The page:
For instance, you have to keep your eye on the temperature of your hydraulic system, or the plow will get stuck in whatever position it is in until it can thaw out.
Now granted, Ames is nearly four times the size of Newton, but the City of Ames doesn’t plow the streets and roads on the ISU campus; the university has its own fleet to do that. So, our focus was to plow our own streets.
Each snowplow operator had a map that showed the route he was supposed to take, as well as the priority levels of those streets. Until authorized by the supervisor, plows stayed on the top-priority arterial streets. Once those were open, and we knew they would stay open, we started opening up the residential streets.
The pushing of snow is really simple science. The mass of the truck, moving at a certain speed, will push the snow to its right and over the curb line. Go too fast, you throw it in someone’s sidewalk or front yard (and risk destroying the drive train if you hit something hidden under the snow). Go too slowly, the plow goes nowhere, and the driver gets a bone-jarring jolt (and risks breaking the plow).
Yes, that means a big pile of snow at the end of driveways, but that cannot be avoided, unless you would rather have it on your sidewalk.
The plow itself works just like an old farming plow. It cuts through snow and ice with a bit and uses the curved angle of the plow itself to push the snow off to the side. The bit does the hard work, which becomes even more difficult when the snow has hardened into ice.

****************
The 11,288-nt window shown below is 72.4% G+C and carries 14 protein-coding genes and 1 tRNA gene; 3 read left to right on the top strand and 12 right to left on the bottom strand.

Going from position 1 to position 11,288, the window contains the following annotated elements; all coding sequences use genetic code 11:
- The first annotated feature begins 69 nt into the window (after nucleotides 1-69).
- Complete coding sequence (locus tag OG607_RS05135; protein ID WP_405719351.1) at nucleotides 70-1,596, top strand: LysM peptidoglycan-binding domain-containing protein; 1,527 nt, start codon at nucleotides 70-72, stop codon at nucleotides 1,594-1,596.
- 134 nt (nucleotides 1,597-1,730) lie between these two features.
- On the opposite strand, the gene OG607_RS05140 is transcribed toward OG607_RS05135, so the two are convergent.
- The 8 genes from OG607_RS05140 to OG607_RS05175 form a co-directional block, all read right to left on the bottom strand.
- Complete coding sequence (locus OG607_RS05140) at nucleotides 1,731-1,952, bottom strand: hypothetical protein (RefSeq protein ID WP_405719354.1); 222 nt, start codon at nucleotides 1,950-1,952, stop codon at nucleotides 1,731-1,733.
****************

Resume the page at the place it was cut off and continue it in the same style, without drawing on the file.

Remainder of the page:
Today’s plows use carbide bits, which are far stronger than their steel predecessors. That’s good for cutting through snow and ice, but also for severely damaging the pavement, especially at the edges or on joints.
You really don’t want to have to pay the taxes to support replacing or resurfacing all of the city streets on a yearly or biennial basis. That’s why most plow bits are kept “up” a little bit to leave a little snow behind. Usually, once the sun gets out, even when it’s colder than 32 F, the snow and ice left behind will melt.
Granted, that doesn’t always happen. But keep in mind that snowplow operators are driving on the same streets you are — usually for a much longer time than you are — and they would like to have a smooth street to drive on, too. Getting one in the winter is usually easier said than done.
Back in 1996, it took us 24 hours just to get the arterial streets opened (and the CyRide bus routes back up and running). Twelve hours later, we got the residential streets opened up. And, when it was all said and done, the city considered it a “heroic effort” (their words, not mine) and presented an award to everyone who worked on snow removal operations for that storm.
Now, flash forward to 2012. The Iowa Department of Transportation couldn’t keep I-35 or I-80 open for more than a few hours at a time until well into this past weekend. Des Moines city streets in residential areas were still impassible on Christmas Eve. Here in Newton, you could get pretty much anywhere in town by the end of the work day Friday.
If you think about it, our Public Works employees did a pretty good job. Maybe, just maybe, the people who don’t get much credit — and all of the hassle — this time of the year should instead be getting a big pat on the back right now.
So, “thank you” to the men and women who worked so hard to clear the roads after last week’s blizzard.
If you’re reading this, thank a teacher. If you’re reading it in English, thank a soldier, sailor, airman or Marine.
Bob Eschliman is editor of the Daily News. He may be contacted at (641) 792-3121, ext. 423, or at firstname.lastname@example.org via email.